On Thursday March 20th, I had the opportunity to attend the fourth annual MARS Mix conference at McMaster University presented by the DeGroote Marketing Association. The conference is held annually, and draws in students and professionals from Marketing, Advertising, Retail and Sales to provide knowledge, share stories, and build connections while presenting a unique experience. The conference was "out of this world" and really played into the event theme “Defying Gravity”. From one enthusiastic speaker to the next, everyone brought unique ideas and shared how they defy gravity.
James Politeski, President of Sales and Marketing at Samsung Electronics Canada shared three important insights at the conference.
The first, the world is not digital but rather, mobile. Mobiles are, and will play a key role in marketing in the years to come, especially with technology such as near field communications.
Moreover, Politeski also shared the importance of creating unique experiences. Creating an experience is paramount for the success of a company as it makes them memorable and is a great way to connect with consumers. The Sport Chek flagship store in Edmonton Mall provides itself as a great example of creating unique experiences for consumers as it blends technology and retail together. See the video below.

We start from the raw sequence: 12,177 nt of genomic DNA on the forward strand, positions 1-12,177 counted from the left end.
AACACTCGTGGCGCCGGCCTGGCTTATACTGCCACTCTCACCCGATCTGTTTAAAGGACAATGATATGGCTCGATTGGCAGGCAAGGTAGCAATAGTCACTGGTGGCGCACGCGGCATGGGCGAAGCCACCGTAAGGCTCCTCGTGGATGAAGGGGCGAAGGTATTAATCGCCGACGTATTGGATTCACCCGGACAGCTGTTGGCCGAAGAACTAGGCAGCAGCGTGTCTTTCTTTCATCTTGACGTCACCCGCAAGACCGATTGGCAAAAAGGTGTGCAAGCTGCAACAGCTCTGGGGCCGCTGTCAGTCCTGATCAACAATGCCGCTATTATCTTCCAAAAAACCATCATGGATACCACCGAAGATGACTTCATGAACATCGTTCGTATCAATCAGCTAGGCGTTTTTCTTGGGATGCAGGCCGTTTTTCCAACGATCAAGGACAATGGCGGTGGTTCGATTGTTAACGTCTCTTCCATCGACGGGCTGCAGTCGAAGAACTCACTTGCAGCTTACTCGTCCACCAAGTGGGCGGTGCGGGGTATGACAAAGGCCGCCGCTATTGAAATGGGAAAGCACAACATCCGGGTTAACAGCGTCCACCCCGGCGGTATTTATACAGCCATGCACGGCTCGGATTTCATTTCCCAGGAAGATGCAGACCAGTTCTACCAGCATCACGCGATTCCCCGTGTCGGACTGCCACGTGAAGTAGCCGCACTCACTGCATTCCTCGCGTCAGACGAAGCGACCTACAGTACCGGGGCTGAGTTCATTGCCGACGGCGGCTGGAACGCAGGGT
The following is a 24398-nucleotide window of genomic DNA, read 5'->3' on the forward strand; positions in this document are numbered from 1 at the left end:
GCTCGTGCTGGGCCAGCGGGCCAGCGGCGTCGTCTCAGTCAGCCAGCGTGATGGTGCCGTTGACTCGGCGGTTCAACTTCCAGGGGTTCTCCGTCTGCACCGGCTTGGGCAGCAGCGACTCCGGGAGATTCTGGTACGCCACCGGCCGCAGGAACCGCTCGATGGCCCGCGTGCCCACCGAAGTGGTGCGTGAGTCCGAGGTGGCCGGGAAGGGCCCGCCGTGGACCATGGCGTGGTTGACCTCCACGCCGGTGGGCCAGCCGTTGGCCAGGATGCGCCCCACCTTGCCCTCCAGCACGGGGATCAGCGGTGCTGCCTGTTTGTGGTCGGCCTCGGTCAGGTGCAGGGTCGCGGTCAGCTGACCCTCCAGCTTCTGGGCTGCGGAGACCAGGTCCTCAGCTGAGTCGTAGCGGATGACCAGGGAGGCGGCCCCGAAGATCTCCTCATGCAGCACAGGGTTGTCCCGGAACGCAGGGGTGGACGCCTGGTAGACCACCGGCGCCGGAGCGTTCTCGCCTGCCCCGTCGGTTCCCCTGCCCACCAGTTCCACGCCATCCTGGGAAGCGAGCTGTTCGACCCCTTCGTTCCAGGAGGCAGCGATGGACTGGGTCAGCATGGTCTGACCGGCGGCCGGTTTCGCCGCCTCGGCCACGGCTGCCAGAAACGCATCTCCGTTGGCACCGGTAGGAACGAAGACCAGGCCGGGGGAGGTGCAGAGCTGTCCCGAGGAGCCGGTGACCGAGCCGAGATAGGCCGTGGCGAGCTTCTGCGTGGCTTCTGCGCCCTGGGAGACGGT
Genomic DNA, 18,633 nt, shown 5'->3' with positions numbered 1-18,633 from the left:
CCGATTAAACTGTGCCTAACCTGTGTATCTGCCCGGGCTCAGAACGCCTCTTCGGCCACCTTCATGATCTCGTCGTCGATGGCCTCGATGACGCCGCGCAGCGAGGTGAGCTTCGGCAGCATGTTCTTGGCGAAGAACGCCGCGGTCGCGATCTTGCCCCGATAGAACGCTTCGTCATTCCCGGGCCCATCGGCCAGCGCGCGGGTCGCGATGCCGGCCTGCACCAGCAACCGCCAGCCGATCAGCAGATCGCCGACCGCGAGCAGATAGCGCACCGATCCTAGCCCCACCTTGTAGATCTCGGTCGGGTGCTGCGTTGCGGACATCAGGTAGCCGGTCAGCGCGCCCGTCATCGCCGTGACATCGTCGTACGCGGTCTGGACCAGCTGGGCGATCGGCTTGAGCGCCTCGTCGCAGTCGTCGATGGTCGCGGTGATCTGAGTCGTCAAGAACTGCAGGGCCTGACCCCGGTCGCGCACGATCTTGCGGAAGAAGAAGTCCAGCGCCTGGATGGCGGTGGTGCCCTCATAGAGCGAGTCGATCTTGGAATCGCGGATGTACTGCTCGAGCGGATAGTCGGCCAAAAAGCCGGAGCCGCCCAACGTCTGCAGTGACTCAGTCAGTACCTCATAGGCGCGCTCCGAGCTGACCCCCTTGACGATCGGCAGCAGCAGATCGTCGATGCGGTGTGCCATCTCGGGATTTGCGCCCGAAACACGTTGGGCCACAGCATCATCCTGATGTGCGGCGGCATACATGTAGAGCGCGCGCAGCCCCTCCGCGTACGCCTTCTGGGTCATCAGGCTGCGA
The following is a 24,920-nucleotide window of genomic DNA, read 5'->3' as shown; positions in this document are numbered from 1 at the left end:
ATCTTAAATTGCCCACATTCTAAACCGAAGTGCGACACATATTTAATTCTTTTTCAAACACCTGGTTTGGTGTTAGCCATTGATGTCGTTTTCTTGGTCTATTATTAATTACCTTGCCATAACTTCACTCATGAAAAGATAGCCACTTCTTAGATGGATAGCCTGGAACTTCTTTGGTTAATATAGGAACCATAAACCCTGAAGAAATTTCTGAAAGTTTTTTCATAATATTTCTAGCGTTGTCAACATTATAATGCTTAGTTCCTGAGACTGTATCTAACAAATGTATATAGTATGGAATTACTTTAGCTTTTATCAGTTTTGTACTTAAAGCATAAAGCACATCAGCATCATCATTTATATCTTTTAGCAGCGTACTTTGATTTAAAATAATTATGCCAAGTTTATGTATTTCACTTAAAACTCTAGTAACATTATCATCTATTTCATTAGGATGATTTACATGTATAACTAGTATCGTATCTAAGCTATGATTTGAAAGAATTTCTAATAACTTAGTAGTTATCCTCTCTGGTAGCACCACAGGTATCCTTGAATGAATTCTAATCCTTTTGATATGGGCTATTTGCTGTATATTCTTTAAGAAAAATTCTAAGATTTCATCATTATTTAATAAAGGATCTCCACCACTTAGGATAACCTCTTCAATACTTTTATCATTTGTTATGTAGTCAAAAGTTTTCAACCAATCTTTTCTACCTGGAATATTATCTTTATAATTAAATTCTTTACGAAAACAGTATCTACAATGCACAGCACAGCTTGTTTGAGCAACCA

Lastly, image matters. Everyday, we as individuals are marketing ourselves through how we dress, what we share on social media, how we present ourselves in-person, and more. It is apparent that we give value to people, companies, and products based off of “fit, feel, and finish”. Image is an aspect that should not be overlooked in any realm of marketing, advertising, retail, or sales, as it is a driver in pulling us in or pushing us away.
Bobby Sahni, partner and co-founder of Ethnicity Multicultural Marketing + Advertising provided the delegates of MARS Mix with an insightful presentation on the changing landscape of Canada and how to engage ethnicity. Sahni’s first key takeaway was multicultural marketing. With Canada fuelled by immigration, it is apparent that many individuals immigrate with cultural baggage. Rather than turn a blind eye, marketers should embrace this diversity and use it to their advantage. In three short words, “multicultural is mainstream”. Sahni believes that in a few years, the wording “multicultural marketing” will eventually morph into “marketing”, as the two will combine as one.